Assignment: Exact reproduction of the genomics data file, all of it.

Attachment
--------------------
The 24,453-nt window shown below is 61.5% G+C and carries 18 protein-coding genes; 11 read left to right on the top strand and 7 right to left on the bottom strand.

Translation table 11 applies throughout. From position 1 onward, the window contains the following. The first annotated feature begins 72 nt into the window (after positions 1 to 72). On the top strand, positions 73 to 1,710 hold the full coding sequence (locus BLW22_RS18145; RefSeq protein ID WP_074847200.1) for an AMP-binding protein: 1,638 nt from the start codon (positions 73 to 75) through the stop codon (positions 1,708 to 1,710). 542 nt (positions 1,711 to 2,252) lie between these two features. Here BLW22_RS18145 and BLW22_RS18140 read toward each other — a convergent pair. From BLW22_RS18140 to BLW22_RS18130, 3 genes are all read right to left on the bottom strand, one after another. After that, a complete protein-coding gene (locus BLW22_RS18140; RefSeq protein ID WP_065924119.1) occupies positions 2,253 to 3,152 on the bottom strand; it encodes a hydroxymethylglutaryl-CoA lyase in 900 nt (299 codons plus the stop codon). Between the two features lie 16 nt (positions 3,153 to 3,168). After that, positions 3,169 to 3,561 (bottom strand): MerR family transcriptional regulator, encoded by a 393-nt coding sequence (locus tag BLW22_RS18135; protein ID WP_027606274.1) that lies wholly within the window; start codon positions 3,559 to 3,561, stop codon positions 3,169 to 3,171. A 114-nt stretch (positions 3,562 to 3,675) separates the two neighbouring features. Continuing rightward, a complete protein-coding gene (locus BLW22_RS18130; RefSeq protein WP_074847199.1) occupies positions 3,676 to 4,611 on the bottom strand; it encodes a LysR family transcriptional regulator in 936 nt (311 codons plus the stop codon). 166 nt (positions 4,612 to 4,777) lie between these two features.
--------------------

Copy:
The 24,453-nt window shown below is 61.5% G+C and carries 18 protein-coding genes; 11 read left to right on the top strand and 7 right to left on the bottom strand.

Translation table 11 applies throughout. From position 1 onward, the window contains the following. The first annotated feature begins 72 nt into the window (after positions 1 to 72). On the top strand, positions 73 to 1,710 hold the full coding sequence (locus BLW22_RS18145; RefSeq protein ID WP_074847200.1) for an AMP-binding protein: 1,638 nt from the start codon (positions 73 to 75) through the stop codon (positions 1,708 to 1,710). 542 nt (positions 1,711 to 2,252) lie between these two features. Here BLW22_RS18145 and BLW22_RS18140 read toward each other — a convergent pair. From BLW22_RS18140 to BLW22_RS18130, 3 genes are all read right to left on the bottom strand, one after another. After that, a complete protein-coding gene (locus BLW22_RS18140; RefSeq protein ID WP_065924119.1) occupies positions 2,253 to 3,152 on the bottom strand; it encodes a hydroxymethylglutaryl-CoA lyase in 900 nt (299 codons plus the stop codon). Between the two features lie 16 nt (positions 3,153 to 3,168). After that, positions 3,169 to 3,561 (bottom strand): MerR family transcriptional regulator, encoded by a 393-nt coding sequence (locus tag BLW22_RS18135; protein ID WP_027606274.1) that lies wholly within the window; start codon positions 3,559 to 3,561, stop codon positions 3,169 to 3,171. A 114-nt stretch (positions 3,562 to 3,675) separates the two neighbouring features. Continuing rightward, a complete protein-coding gene (locus BLW22_RS18130; RefSeq protein WP_074847199.1) occupies positions 3,676 to 4,611 on the bottom strand; it encodes a LysR family transcriptional regulator in 936 nt (311 codons plus the stop codon). 166 nt (positions 4,612 to 4,777) lie between these two features.